I’m excited to be in Geneva for this year’s World Health Assembly for my practicum and want to thank Dr. Wipfli and the USC Institute for Global Health for this opportunity.
Today is the first day of the 66th World Health Assembly and everyone was very excited! This year’s topic is on non-communicable diseases (NCDs) and plans in the post-2015 agenda. Dr. Shigenu Omi was elected President and spoke on adoption of the agenda and allocation of items to the main committees. Some topics touched on were the coordination of national and international strategies in addressing NCDs, utilizing a multi-sectoral approach in addressing these issues, and moving towards health equality with universal health coverage. At the third plenary meeting, Director-General Dr. Margaret Chan, gave an inspiring opening address. She talked about tackling NCDs as not being easy, especially being amplified by products of economical forces, which translates to political forces. Industries contribute to NCDs, and when there is economic interest, there will be opposition. In this, she reinforced the importance of multi-sectoral approach, on not excluding the role of other industries to reduce NCDs. She gave the example of there is not one country that turn around obesity level in all age groups, reflecting a need to address NCDs. Addressing NCDs depends on prevention and cost-effective clinical care. She stated that: “good health can be achieve at low cost if good policies are in place.”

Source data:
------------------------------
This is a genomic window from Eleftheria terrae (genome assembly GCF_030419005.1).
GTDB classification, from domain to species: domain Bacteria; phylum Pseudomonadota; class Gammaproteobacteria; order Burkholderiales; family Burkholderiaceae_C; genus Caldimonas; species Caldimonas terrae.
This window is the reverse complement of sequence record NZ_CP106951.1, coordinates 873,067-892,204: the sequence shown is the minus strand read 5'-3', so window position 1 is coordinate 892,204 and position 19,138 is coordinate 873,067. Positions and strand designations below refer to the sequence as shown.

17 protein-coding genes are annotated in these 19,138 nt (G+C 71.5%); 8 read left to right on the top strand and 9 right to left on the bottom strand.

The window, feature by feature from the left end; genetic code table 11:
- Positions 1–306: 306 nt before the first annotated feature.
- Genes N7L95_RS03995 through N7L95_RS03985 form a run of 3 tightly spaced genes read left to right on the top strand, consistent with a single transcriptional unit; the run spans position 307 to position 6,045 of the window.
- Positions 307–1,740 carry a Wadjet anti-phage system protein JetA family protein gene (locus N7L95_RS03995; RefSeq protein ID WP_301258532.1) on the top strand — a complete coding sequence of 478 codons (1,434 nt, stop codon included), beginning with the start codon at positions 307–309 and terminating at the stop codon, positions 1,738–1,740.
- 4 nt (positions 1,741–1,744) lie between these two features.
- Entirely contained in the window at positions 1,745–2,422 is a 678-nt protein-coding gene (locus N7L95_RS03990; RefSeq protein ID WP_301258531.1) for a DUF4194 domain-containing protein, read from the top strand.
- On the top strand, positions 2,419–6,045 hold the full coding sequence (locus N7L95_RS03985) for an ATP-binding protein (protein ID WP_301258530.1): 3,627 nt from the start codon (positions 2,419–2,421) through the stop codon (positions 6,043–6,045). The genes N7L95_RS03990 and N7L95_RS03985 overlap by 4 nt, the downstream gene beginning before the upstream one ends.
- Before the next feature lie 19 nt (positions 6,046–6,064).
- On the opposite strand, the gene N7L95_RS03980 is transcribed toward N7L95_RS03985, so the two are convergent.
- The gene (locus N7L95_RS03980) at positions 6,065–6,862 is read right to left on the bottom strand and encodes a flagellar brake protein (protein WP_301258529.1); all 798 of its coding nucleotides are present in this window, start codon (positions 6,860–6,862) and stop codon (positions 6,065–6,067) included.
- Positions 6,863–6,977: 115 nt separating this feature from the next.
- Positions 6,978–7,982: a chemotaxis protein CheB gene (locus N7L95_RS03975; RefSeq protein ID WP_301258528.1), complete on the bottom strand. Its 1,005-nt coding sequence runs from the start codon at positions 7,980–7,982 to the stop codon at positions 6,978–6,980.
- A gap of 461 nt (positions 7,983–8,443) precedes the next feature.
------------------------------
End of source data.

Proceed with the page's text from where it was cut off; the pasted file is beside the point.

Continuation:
I also attended Committee A on the opening committee agenda items 10 and 13 on NCDs and a side event on “The role of private sector in countering NCDs. Committee A was a discussion on the draft of action plan for prevention and control of NCDs. It was extremely interesting to hear the member states’ views on the plan. The discussion was not finished and will continue later in the week. In the private sector side event, food labeling and other innovative instruments for involving the private sector in helping consumer to make healthy choices easier was discussed. Dr. Lynn James of Singapore gave a case-study of the Healthier Hawker Program in engaging the private, public, and the people in reducing the rising trend in obesity in Singaporeans. The Netherlands representatives discussed on Choices Programme, the logo they made to put on products in their program to help consumers make healthier choices received recognition among consumers, encouraged brands to develop healthier options, and encouraged retailers to present healthier options. The important message I got from this side event is again to have a multi-sectoral approach and that countries should learn from other countries by using the examples of other countries to tailor interventions to their own cultural and economic situations.
Overall, it was full first day with lots of information and an eye-opening learning experience for me. I am looking forward to the rest of the week!